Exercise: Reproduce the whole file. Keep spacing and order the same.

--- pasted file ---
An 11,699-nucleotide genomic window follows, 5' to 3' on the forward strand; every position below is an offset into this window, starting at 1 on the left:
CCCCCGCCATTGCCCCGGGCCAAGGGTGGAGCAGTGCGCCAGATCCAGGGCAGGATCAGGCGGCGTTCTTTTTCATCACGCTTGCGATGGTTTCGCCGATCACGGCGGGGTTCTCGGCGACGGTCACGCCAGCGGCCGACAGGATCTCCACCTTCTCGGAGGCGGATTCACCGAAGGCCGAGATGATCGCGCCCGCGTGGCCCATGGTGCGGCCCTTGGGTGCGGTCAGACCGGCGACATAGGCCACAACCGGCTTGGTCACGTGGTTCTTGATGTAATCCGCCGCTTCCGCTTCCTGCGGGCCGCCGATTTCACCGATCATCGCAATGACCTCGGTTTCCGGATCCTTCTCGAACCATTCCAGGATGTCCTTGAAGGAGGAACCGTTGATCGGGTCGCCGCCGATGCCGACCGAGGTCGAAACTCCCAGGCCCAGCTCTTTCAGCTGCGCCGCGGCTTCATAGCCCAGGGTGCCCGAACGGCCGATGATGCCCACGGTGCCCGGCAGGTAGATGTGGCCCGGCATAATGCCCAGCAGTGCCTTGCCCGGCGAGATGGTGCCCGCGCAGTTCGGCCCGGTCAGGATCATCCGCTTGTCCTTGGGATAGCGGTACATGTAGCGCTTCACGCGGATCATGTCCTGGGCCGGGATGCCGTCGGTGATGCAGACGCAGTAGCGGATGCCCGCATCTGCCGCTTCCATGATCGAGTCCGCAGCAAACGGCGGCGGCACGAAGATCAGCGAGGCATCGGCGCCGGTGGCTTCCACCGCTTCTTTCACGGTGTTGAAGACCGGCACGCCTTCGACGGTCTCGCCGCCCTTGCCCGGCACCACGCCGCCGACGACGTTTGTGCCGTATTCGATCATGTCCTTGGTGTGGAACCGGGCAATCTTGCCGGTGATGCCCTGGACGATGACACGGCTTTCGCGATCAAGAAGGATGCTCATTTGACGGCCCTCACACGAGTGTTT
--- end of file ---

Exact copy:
An 11,699-nucleotide genomic window follows, 5' to 3' on the forward strand; every position below is an offset into this window, starting at 1 on the left:
CCCCCGCCATTGCCCCGGGCCAAGGGTGGAGCAGTGCGCCAGATCCAGGGCAGGATCAGGCGGCGTTCTTTTTCATCACGCTTGCGATGGTTTCGCCGATCACGGCGGGGTTCTCGGCGACGGTCACGCCAGCGGCCGACAGGATCTCCACCTTCTCGGAGGCGGATTCACCGAAGGCCGAGATGATCGCGCCCGCGTGGCCCATGGTGCGGCCCTTGGGTGCGGTCAGACCGGCGACATAGGCCACAACCGGCTTGGTCACGTGGTTCTTGATGTAATCCGCCGCTTCCGCTTCCTGCGGGCCGCCGATTTCACCGATCATCGCAATGACCTCGGTTTCCGGATCCTTCTCGAACCATTCCAGGATGTCCTTGAAGGAGGAACCGTTGATCGGGTCGCCGCCGATGCCGACCGAGGTCGAAACTCCCAGGCCCAGCTCTTTCAGCTGCGCCGCGGCTTCATAGCCCAGGGTGCCCGAACGGCCGATGATGCCCACGGTGCCCGGCAGGTAGATGTGGCCCGGCATAATGCCCAGCAGTGCCTTGCCCGGCGAGATGGTGCCCGCGCAGTTCGGCCCGGTCAGGATCATCCGCTTGTCCTTGGGATAGCGGTACATGTAGCGCTTCACGCGGATCATGTCCTGGGCCGGGATGCCGTCGGTGATGCAGACGCAGTAGCGGATGCCCGCATCTGCCGCTTCCATGATCGAGTCCGCAGCAAACGGCGGCGGCACGAAGATCAGCGAGGCATCGGCGCCGGTGGCTTCCACCGCTTCTTTCACGGTGTTGAAGACCGGCACGCCTTCGACGGTCTCGCCGCCCTTGCCCGGCACCACGCCGCCGACGACGTTTGTGCCGTATTCGATCATGTCCTTGGTGTGGAACCGGGCAATCTTGCCGGTGATGCCCTGGACGATGACACGGCTTTCGCGATCAAGAAGGATGCTCATTTGACGGCCCTCACACGAGTGTTT